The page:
Taking Pause: Love in a Time of Impatience

Wednesday, May 27, 2015 | 0 Comment(s)

Today is my wife and my 3rd anniversary, which is pretty amazing.  I can feel myself entering that chunk of life that older people constantly tell you flies by. Like college. Or childhood.

"Nowadays, I can hardly remember my 30's," my made up senior citizen says to no one and everyone. "Those days just flew by like the breeze across a meadow."

Poetic old man.

It's a metaphor
In true "us" fashion, my wife and I have a night together both planned and unplanned at the same time.  Wednesday is not a great date night.  We've already learned that often your anniversary doesn't get celebrated on time.  And that's ok. But regardless of tonights festivities, I am taking a chunk of today to just revel in the small but important accomplishment of our anniversary.

Tomorrow, another concept that both arrives to soon and seemingly never arrives, will be here in the morning, and E and I will never have another 3rd anniversary.  So I'm purposefully concentrating on being in the specialness of the moment.

Unsubscribe from Humanity

Friday, May 22, 2015 | 1 Comment(s)

Today I'm honored to offer you my second guest blog.  Rachel Rosenthal is a professional comedian/improviser/instructor living in New York City.  She's also an unbelievably compassionate human who held the chuppah at my wedding. If you want to know more about her (or take one of her classes) go to!  Without further ado

I’d like to talk a little bit about faith. I’m not talking about religious faith or faith in God. I’m talking about faith in humanity. The kind of faith that I have had since I was a little girl: the faith in the goodness of others. My belief has always been that people are inherently good. Why do I have this faith? Good question. I think I’m going to thank my parents for that - because truth be told, I have had some pretty strong life experiences that should’ve steered my beliefs otherwise. But my faith has remained - and I’ve held strong that at the root of most humans is goodness; that if given the choice, we would choose to treat others well.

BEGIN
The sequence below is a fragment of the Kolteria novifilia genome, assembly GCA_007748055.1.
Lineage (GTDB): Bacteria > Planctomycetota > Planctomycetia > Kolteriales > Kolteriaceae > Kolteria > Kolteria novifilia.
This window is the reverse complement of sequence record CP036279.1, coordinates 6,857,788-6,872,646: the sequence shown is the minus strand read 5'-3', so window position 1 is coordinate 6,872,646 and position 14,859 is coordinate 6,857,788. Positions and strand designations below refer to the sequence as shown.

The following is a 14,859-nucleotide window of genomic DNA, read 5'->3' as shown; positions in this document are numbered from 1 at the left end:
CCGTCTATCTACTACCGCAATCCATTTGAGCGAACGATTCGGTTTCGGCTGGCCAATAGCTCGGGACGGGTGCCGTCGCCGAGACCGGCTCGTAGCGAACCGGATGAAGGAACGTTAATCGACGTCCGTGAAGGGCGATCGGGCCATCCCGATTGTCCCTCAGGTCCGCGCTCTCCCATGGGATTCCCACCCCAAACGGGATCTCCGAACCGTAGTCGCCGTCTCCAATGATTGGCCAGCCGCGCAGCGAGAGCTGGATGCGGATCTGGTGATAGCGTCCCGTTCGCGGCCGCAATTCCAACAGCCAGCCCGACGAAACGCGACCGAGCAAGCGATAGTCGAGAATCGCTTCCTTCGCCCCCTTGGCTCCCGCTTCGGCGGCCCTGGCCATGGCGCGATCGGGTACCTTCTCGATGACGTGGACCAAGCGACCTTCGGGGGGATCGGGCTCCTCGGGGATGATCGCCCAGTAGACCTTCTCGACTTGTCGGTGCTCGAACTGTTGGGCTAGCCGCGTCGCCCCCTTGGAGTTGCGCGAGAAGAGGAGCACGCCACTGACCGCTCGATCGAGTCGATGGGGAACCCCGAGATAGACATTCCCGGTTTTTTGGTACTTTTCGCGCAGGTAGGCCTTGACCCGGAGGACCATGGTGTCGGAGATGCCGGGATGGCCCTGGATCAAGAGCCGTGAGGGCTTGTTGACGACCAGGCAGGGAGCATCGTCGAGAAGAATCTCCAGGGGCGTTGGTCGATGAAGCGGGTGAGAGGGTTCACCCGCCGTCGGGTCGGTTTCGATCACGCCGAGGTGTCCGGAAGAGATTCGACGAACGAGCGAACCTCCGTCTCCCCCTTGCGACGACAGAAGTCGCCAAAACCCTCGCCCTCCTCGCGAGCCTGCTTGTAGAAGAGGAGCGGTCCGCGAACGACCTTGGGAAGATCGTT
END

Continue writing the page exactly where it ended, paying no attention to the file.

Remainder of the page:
Well, people of New York. You have killed that faith. Dating, specifically has killed that faith.

Happy Wife, Happy Life: The Truth Inside the Lie

Thursday, May 14, 2015 | 0 Comment(s)

One of the most common responses I get when someone hears that my graduate research concerned romantic relationships and marriage is, "So, it's like, 'Happy wife, Happy life.' AmIRight?" Most of the time it's a guy who's faux-asking the question whilst simultaneously patting himself on the back prematurely.

Generally speaking, I no longer want to be a part of the conversation at this point so I nod and smile and agree and walk away with a, "Oh totally! You nailed it, man. You've got marriage figured."  It makes em feel good and gets me that hell out of there.  The truth, as always, is a bit more complicated.